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The Mar Saba Monastery is a Greek-Orthodox monastery located in the Kidron valley in the Judean Desert, southeast of Bethlehem. It is the most renownedmonastic complex in the Holy Land, active continuosly since the 6thh century AD.

History of Mar Saba Monastery

During the Byzantine period (4th to 7th centuries AD), many devout Christian monks headed into the Judean Desert. They believed that living as a hermit in this wilderness fulfilled God’s will, especially in the wilderness where John the Baptist and Jesus passed. Over the centuries, these monks established more than 50 monasteries in the Judean Desert, especially around Jesus’s baptism site and the road from Jerusalem.

Saint Sabbas was a Cappadocian-Syrian monk who arrived in the Holy Land in the 5th century. He joined the Euthymius Monastery and later the Laura of Gerasimus. In 484 AD, Sabbas settled in solitude in a cave along the Kidron Valley. Monks that joined him led to the foundation of a monastery bearing his name – Mar Saba (In Syriac: Master Sabbas). By local tradition, a spring was discovered beneath the monastery, providing essential water to the hermits. Later, Sabbas founded additional monasteries, but after his death, he was buried in the Mar Saba monastery. The monastery was attacked by Persians in 614 AD but was restored a few years later. The Crusaders maintained it but carried Sabbas’ body to Venice. Only centuries later, in 1965, the catholic church consented to return his body to the monastery where he is buried to this day.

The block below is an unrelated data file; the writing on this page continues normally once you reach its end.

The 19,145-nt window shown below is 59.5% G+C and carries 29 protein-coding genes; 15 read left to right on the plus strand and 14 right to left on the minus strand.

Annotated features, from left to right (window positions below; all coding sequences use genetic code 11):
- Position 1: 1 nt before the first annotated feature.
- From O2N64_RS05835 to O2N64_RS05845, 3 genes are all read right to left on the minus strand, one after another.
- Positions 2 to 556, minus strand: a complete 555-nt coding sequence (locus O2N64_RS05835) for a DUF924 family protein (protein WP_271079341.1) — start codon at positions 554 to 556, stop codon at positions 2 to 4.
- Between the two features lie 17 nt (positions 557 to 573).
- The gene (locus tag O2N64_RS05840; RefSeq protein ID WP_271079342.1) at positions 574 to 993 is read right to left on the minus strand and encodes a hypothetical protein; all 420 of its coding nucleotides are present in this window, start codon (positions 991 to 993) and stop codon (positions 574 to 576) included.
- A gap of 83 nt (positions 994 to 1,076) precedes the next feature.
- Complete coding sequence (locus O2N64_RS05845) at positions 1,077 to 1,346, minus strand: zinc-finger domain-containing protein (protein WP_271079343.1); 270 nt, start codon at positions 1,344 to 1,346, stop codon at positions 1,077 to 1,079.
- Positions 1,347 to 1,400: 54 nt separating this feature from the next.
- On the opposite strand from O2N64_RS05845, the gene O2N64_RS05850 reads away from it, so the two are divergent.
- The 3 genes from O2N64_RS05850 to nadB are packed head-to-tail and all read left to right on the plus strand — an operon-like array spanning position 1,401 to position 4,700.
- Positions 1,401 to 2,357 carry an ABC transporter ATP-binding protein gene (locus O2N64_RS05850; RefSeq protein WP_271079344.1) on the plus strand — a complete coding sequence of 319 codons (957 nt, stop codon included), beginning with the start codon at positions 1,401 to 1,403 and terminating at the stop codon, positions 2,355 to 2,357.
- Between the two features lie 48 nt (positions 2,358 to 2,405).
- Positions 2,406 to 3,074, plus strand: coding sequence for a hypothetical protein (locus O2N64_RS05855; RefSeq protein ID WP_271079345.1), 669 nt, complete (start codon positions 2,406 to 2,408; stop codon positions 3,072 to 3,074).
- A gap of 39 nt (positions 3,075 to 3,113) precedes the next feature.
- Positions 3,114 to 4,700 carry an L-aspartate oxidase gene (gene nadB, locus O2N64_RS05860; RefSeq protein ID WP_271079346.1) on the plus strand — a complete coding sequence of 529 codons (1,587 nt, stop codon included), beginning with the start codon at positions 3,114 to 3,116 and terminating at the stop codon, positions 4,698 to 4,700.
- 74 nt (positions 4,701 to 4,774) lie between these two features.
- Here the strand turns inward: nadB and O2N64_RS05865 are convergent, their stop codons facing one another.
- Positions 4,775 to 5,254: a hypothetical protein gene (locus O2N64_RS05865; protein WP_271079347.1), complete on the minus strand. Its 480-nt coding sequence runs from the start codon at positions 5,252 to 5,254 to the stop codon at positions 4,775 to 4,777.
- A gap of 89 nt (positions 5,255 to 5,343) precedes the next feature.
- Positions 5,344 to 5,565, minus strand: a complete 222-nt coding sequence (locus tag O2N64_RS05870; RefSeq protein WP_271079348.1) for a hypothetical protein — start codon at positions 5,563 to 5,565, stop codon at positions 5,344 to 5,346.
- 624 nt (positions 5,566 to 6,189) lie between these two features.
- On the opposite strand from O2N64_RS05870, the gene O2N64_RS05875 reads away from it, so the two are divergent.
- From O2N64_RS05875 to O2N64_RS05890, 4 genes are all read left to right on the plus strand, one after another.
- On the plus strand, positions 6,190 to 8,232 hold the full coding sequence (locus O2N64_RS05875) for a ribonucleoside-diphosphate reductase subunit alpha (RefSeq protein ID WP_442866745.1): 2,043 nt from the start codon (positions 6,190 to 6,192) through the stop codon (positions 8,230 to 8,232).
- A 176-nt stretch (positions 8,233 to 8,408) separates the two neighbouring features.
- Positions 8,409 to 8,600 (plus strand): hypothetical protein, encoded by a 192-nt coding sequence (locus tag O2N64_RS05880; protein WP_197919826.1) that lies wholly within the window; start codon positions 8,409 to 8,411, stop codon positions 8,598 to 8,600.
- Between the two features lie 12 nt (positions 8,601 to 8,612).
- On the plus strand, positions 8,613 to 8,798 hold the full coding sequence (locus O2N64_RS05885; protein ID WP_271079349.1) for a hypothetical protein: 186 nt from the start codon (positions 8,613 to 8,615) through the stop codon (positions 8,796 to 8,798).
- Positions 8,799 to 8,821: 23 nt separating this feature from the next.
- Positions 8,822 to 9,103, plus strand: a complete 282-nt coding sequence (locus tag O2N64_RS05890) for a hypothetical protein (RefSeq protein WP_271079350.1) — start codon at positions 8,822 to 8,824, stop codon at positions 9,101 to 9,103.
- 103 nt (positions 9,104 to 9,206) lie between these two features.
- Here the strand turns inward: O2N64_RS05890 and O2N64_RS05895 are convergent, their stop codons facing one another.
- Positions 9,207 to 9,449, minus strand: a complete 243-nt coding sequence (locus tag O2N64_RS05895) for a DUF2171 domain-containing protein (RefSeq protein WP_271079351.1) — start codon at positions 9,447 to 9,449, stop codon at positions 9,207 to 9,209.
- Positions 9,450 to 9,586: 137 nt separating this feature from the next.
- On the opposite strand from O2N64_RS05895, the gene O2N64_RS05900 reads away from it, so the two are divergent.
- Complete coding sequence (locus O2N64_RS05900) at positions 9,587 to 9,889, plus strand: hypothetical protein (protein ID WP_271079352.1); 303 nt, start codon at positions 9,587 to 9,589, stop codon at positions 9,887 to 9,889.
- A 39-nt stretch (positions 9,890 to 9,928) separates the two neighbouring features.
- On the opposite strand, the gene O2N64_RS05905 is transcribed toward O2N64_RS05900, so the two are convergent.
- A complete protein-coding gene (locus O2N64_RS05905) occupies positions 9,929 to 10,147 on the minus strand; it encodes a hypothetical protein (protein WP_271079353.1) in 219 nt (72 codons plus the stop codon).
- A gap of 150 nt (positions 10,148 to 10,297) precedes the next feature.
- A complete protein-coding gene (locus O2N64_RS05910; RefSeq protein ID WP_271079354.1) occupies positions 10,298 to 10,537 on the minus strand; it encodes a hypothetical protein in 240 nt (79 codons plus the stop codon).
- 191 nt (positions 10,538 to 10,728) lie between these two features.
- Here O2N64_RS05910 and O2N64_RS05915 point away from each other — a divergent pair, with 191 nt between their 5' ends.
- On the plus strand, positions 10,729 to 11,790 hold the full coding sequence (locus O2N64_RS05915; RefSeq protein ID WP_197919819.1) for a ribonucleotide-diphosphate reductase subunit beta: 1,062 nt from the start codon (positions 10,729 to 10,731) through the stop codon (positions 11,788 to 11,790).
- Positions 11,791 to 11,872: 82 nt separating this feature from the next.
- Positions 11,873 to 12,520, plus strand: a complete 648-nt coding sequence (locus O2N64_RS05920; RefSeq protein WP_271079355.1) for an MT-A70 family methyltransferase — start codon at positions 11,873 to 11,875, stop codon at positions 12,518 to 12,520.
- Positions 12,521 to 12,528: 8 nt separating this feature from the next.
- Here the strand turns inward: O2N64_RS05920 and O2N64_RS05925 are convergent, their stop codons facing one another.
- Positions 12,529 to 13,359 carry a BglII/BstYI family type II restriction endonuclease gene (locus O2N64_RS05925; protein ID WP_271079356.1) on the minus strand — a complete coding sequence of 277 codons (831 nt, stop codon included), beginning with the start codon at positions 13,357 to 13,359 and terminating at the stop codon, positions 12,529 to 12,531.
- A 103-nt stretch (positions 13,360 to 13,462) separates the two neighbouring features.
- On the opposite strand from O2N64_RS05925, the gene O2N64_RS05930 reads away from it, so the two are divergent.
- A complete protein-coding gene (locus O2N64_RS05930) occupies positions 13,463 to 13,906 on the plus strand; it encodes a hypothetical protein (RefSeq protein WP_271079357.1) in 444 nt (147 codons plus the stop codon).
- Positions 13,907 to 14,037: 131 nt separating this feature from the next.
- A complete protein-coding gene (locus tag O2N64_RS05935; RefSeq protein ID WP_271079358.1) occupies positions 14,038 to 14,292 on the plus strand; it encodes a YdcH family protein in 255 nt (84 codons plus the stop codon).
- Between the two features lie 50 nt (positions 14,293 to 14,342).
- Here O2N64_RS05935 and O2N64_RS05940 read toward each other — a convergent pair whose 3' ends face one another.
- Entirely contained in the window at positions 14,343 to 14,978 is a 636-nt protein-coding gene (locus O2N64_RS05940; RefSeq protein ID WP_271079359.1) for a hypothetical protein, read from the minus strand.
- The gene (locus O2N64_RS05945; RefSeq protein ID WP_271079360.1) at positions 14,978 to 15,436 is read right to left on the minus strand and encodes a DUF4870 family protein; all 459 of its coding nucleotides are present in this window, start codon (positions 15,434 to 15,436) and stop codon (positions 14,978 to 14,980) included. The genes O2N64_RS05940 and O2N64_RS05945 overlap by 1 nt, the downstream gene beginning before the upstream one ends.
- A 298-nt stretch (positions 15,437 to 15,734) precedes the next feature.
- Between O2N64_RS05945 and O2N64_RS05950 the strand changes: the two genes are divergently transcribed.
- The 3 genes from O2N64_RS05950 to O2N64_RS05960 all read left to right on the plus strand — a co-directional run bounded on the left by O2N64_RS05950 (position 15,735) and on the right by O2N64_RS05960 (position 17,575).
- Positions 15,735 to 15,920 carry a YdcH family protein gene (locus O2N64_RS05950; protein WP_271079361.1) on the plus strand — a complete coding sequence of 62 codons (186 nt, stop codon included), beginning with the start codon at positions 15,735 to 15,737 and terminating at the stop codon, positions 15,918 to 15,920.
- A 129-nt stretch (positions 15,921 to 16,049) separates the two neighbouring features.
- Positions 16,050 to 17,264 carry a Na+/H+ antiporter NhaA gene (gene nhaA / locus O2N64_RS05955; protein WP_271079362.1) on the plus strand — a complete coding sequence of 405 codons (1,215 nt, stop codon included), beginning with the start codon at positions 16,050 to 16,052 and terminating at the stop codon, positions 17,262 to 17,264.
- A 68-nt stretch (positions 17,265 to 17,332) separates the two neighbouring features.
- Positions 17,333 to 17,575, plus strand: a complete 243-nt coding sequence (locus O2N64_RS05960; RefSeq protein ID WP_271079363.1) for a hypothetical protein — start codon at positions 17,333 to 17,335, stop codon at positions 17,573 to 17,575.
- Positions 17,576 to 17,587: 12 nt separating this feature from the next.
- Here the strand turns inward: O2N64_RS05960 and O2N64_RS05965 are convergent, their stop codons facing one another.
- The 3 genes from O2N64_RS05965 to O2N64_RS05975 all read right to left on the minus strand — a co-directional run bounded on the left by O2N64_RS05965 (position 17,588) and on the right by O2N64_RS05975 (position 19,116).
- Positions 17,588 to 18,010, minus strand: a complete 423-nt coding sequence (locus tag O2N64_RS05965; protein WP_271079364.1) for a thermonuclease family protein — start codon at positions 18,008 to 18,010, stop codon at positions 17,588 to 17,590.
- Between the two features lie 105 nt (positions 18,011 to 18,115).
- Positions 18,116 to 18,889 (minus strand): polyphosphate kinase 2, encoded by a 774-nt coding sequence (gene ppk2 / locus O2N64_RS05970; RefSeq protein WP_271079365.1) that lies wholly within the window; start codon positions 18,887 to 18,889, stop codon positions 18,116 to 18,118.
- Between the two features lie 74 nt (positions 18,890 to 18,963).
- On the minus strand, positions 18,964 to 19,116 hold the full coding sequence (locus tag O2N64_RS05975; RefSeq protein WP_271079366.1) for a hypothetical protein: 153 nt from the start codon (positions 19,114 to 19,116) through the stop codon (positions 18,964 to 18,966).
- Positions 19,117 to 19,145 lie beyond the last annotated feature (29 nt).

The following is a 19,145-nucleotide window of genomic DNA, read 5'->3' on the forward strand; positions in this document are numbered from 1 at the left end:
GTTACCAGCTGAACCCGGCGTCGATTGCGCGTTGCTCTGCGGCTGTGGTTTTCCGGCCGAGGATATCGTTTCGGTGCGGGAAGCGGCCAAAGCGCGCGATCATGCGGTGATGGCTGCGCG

Touring Mar Saba Monastery

mar-sabaIn its heyday, some 300 monks lived in Mar Saba Monastery. Today, less than 20 maintain the site. Reaching it on paved roads is possible only through an area under the control of the Palestinian Authority. An off-road vehicle can also reach the monastery, through dirt roads crossing the Judean Desert. These desert paths also lead to a stunning monastery viewpoint from a hill on the opposite side of the Kidron Valley. Following a rule from Sabbas’ time, women are not allowed into the monastery. They can view it from the adjacent women’s tower (by local tradition, Sabbas refused even his mother’s visit to the monastery).

A visit to the monastery or its viewpoint can be combined with a full-day Jeep tour in the Judean Desert.

“After the long drive in the mountainous terrain, the view from the lookout over the monastery is full of grandeur and excites me time and time again”    (Team Member Pini Refael)

Contact us to inquire more about a private off-road tour to Mar Saba Monastery:

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